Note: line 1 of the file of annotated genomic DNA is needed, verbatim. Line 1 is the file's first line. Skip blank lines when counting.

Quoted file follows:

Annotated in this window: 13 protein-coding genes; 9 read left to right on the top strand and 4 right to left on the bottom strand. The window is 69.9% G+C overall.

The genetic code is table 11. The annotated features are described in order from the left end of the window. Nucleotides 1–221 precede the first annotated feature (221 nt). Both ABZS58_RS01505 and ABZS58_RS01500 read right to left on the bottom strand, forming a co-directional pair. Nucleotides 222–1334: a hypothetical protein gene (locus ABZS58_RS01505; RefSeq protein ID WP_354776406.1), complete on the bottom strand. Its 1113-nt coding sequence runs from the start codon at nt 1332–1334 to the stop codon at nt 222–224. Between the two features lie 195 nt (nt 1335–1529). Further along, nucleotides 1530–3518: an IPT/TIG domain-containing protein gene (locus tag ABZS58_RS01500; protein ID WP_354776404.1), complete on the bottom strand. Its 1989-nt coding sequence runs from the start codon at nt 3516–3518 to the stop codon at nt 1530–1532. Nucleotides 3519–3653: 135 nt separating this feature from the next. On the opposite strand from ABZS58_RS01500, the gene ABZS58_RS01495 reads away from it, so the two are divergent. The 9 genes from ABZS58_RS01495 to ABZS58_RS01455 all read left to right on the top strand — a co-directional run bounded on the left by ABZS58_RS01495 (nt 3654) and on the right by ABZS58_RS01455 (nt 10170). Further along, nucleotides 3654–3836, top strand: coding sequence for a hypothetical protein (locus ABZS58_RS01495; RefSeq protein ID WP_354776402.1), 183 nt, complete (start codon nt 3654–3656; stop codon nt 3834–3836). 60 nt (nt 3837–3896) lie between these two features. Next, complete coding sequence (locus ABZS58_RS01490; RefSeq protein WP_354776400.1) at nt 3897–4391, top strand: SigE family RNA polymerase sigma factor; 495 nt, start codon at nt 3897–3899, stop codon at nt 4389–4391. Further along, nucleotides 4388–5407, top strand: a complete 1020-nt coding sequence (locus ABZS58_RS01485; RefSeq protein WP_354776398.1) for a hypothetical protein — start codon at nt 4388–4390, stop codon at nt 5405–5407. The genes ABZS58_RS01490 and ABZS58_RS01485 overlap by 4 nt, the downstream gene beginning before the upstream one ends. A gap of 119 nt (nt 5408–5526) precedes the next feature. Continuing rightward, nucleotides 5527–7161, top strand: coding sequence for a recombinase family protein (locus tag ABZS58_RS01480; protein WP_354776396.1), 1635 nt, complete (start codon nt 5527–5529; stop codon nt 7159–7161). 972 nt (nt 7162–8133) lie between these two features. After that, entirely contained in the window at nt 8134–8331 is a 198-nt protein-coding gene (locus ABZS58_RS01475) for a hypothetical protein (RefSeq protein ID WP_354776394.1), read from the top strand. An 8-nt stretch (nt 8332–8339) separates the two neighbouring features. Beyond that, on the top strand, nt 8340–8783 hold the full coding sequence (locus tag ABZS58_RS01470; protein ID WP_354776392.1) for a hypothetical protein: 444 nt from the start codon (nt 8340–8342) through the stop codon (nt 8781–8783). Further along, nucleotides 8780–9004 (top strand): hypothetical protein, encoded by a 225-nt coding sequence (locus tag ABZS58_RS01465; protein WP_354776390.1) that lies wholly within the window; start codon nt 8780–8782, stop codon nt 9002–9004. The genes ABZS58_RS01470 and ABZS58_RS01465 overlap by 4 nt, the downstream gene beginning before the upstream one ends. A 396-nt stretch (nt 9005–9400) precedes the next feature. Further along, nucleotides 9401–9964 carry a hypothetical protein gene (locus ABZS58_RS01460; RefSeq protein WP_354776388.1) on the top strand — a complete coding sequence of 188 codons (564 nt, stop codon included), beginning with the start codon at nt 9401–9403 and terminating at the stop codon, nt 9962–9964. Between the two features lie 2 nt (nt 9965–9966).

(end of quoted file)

Annotated in this window: 13 protein-coding genes; 9 read left to right on the top strand and 4 right to left on the bottom strand. The window is 69.9% G+C overall.